Why do you end up on the couch with a slice of pizza in your hand when you had planned to work out and have a salad? That’s something every marketer ought to know.
New insights into behavioural science are shaking up industry after industry. Among other things, behavioural economics has become a hot topic, not least thanks to Richard Thaler, this year’s recipient of the Nobel Memorial Prize in Economic Sciences.
Richard Thaler is among other things known for writing the book Nudge in 2008 together with Cass Sunstein. In the book, they investigate why people don’t always act in accordance with their long-term goals (as economists have traditionally assumed). In other words, why we are eating pizza on the couch instead of going to the gym.
To cure this behaviour, they suggest nudges, small, gentle hints that make it easier for us to choose what we actually want.
What does nudging mean for communication?
“Behavioural economists believe that people have the best intentions, but the way our brains work sometimes makes it difficult for us to act on that, since we’re wired to go for what is easy and short-term”, says Christina Gravert.
”Nudging is about how choices are presented, what we call choice architecture. By altering what is the default option, people’s choices will change. So it all comes down to communication,” she says.
A number of governments and companies have also shown an interest in nudging. Some of the most famous examples include the behavioural scientific teams that have joined forces with governments in the UK and the US. You may have also heard that Copenhagen managed to reduce littering by putting green footsteps on the ground that led all the way to the waste bins.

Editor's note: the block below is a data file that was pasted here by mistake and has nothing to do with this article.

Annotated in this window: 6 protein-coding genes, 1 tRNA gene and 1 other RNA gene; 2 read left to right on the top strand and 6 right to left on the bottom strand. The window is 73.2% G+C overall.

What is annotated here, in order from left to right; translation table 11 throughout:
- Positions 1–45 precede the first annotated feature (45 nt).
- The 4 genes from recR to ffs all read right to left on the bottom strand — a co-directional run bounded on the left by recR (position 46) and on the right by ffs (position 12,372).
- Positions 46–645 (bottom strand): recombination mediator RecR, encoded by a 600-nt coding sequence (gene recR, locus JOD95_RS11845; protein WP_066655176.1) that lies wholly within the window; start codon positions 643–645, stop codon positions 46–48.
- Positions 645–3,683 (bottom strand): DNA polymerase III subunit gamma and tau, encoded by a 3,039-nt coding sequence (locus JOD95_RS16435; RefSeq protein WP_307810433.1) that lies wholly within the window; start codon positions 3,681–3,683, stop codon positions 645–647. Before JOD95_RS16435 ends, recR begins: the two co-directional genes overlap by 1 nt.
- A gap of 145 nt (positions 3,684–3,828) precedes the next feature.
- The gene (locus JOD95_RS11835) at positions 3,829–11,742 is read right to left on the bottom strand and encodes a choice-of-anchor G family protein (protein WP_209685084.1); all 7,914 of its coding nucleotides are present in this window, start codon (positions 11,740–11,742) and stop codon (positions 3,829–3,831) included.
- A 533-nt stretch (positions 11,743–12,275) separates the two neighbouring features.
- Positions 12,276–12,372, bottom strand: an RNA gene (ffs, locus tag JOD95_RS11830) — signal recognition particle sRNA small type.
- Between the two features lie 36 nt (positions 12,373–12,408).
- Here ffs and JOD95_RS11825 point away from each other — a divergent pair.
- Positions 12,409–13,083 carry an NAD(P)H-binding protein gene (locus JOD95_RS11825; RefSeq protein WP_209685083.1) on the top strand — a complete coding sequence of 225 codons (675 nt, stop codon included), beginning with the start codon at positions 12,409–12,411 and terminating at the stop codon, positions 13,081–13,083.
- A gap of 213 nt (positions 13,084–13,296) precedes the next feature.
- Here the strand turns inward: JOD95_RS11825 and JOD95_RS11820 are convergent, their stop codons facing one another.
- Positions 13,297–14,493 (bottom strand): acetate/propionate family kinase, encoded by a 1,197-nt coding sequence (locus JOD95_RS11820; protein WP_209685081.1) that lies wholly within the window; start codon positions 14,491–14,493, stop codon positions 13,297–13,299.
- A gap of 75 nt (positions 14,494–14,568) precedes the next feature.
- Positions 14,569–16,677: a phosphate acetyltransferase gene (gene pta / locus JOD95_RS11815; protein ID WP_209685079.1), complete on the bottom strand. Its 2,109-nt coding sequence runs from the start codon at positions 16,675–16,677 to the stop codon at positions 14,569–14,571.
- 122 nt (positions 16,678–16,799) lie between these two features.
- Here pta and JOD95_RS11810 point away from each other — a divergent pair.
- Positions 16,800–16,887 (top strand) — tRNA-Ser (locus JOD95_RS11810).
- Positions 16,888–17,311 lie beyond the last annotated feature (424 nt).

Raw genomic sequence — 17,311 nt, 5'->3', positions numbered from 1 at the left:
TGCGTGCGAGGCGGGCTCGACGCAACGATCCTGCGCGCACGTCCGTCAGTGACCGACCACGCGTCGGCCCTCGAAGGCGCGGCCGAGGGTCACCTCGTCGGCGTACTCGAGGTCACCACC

Moreover, grocery stores experiment with nudging to get more customers to buy vegetables, and Nordic Choice Hotels managed to lower food waste by reducing the size of the plate.
Facilitate people’s decisions
But there are also critics who warn that nudging can be used for unethical manipulation. Christina Gravert thinks the objections must be taken seriously and that the objective of nudging should be to make it easier for people to choose what they truly want to do.
At the same time, she points out that we constantly find ourselves in situations where we need to define what the default option should be and decide how different alternatives are presented. The more responsible approach is therefore to make these decisions consciously and deliberately.
And that’s why she thinks communicators need to understand more about how the brain works.
5 important insights about the brain
1. It’s a pain to choose. To save energy, our brain has construed a number of shortcuts that allow us to make unconscious decisions. Often, it’s good but sometimes it gets in the way with our long-term interests. Furthermore, studies show that people don’t choose if they are confronted with too many options. It’s often enough to present 3-6 options.
2. Framing is everything. To avoid tough decisions, we often take the default option or what seems to be the most popular choice. Hence, it’s very important to consider how options are presented. During experiments at cafés, we often choose midsize coffee mugs, no matter how many centilitres of coffee it contains.
3. We hate losing something. Communication that builds on people having to abstain from something now to gain something later, rarely succeeds. We care more about the present than the future and we don’t want to lose something that we already have.
4. We want to fit in. Everyone makes an effort to fit in with the group, so social norms are an important tool in communication.
5. Sometimes, things go wrong. It’s important to test your way forward to see what works in real life.
Read more about nudging and behavioural science
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